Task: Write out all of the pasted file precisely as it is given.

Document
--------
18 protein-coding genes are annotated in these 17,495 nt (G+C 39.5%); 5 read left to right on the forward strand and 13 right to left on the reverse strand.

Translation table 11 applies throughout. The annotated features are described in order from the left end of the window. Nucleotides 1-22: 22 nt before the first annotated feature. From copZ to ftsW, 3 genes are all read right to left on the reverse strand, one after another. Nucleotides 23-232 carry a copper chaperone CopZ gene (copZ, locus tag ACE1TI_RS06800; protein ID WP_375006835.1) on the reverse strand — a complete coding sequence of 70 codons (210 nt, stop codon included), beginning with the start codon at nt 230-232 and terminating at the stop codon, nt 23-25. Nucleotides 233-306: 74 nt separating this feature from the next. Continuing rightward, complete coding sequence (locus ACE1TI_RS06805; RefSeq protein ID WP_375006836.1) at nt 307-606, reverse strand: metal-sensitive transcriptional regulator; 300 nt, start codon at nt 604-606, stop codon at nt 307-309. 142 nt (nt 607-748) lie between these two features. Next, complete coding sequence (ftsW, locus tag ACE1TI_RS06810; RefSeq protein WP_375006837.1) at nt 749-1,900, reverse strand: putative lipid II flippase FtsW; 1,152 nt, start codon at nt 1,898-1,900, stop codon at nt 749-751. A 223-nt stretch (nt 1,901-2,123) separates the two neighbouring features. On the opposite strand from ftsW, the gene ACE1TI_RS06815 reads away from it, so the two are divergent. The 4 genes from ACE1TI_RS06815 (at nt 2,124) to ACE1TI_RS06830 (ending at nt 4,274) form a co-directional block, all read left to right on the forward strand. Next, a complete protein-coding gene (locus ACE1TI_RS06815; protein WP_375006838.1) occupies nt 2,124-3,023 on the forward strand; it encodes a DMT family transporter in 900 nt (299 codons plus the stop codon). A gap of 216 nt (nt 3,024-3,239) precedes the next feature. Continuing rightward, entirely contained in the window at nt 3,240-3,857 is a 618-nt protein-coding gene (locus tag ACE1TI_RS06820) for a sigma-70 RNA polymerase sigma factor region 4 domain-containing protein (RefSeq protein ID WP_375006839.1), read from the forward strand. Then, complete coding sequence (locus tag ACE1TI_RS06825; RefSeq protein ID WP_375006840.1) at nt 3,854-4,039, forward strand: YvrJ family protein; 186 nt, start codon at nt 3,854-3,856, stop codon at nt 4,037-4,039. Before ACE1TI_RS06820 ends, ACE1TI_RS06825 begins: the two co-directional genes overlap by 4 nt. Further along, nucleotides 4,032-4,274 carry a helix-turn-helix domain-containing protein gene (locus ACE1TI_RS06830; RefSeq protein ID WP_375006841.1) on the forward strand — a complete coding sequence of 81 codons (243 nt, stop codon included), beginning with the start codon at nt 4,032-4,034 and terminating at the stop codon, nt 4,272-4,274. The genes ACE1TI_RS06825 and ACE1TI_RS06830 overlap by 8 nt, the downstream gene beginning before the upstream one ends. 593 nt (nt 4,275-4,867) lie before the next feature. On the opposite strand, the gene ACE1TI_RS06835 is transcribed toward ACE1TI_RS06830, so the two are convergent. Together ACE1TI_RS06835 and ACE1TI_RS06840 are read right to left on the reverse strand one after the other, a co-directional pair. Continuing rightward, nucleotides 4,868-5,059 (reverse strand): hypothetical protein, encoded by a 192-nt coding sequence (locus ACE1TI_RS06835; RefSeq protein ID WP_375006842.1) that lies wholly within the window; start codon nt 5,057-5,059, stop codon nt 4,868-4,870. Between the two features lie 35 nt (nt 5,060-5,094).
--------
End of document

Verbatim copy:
18 protein-coding genes are annotated in these 17,495 nt (G+C 39.5%); 5 read left to right on the forward strand and 13 right to left on the reverse strand.

Translation table 11 applies throughout. The annotated features are described in order from the left end of the window. Nucleotides 1-22: 22 nt before the first annotated feature. From copZ to ftsW, 3 genes are all read right to left on the reverse strand, one after another. Nucleotides 23-232 carry a copper chaperone CopZ gene (copZ, locus tag ACE1TI_RS06800; protein ID WP_375006835.1) on the reverse strand — a complete coding sequence of 70 codons (210 nt, stop codon included), beginning with the start codon at nt 230-232 and terminating at the stop codon, nt 23-25. Nucleotides 233-306: 74 nt separating this feature from the next. Continuing rightward, complete coding sequence (locus ACE1TI_RS06805; RefSeq protein ID WP_375006836.1) at nt 307-606, reverse strand: metal-sensitive transcriptional regulator; 300 nt, start codon at nt 604-606, stop codon at nt 307-309. 142 nt (nt 607-748) lie between these two features. Next, complete coding sequence (ftsW, locus tag ACE1TI_RS06810; RefSeq protein WP_375006837.1) at nt 749-1,900, reverse strand: putative lipid II flippase FtsW; 1,152 nt, start codon at nt 1,898-1,900, stop codon at nt 749-751. A 223-nt stretch (nt 1,901-2,123) separates the two neighbouring features. On the opposite strand from ftsW, the gene ACE1TI_RS06815 reads away from it, so the two are divergent. The 4 genes from ACE1TI_RS06815 (at nt 2,124) to ACE1TI_RS06830 (ending at nt 4,274) form a co-directional block, all read left to right on the forward strand. Next, a complete protein-coding gene (locus ACE1TI_RS06815; protein WP_375006838.1) occupies nt 2,124-3,023 on the forward strand; it encodes a DMT family transporter in 900 nt (299 codons plus the stop codon). A gap of 216 nt (nt 3,024-3,239) precedes the next feature. Continuing rightward, entirely contained in the window at nt 3,240-3,857 is a 618-nt protein-coding gene (locus tag ACE1TI_RS06820) for a sigma-70 RNA polymerase sigma factor region 4 domain-containing protein (RefSeq protein ID WP_375006839.1), read from the forward strand. Then, complete coding sequence (locus tag ACE1TI_RS06825; RefSeq protein ID WP_375006840.1) at nt 3,854-4,039, forward strand: YvrJ family protein; 186 nt, start codon at nt 3,854-3,856, stop codon at nt 4,037-4,039. Before ACE1TI_RS06820 ends, ACE1TI_RS06825 begins: the two co-directional genes overlap by 4 nt. Further along, nucleotides 4,032-4,274 carry a helix-turn-helix domain-containing protein gene (locus ACE1TI_RS06830; RefSeq protein ID WP_375006841.1) on the forward strand — a complete coding sequence of 81 codons (243 nt, stop codon included), beginning with the start codon at nt 4,032-4,034 and terminating at the stop codon, nt 4,272-4,274. The genes ACE1TI_RS06825 and ACE1TI_RS06830 overlap by 8 nt, the downstream gene beginning before the upstream one ends. 593 nt (nt 4,275-4,867) lie before the next feature. On the opposite strand, the gene ACE1TI_RS06835 is transcribed toward ACE1TI_RS06830, so the two are convergent. Together ACE1TI_RS06835 and ACE1TI_RS06840 are read right to left on the reverse strand one after the other, a co-directional pair. Continuing rightward, nucleotides 4,868-5,059 (reverse strand): hypothetical protein, encoded by a 192-nt coding sequence (locus ACE1TI_RS06835; RefSeq protein ID WP_375006842.1) that lies wholly within the window; start codon nt 5,057-5,059, stop codon nt 4,868-4,870. Between the two features lie 35 nt (nt 5,060-5,094).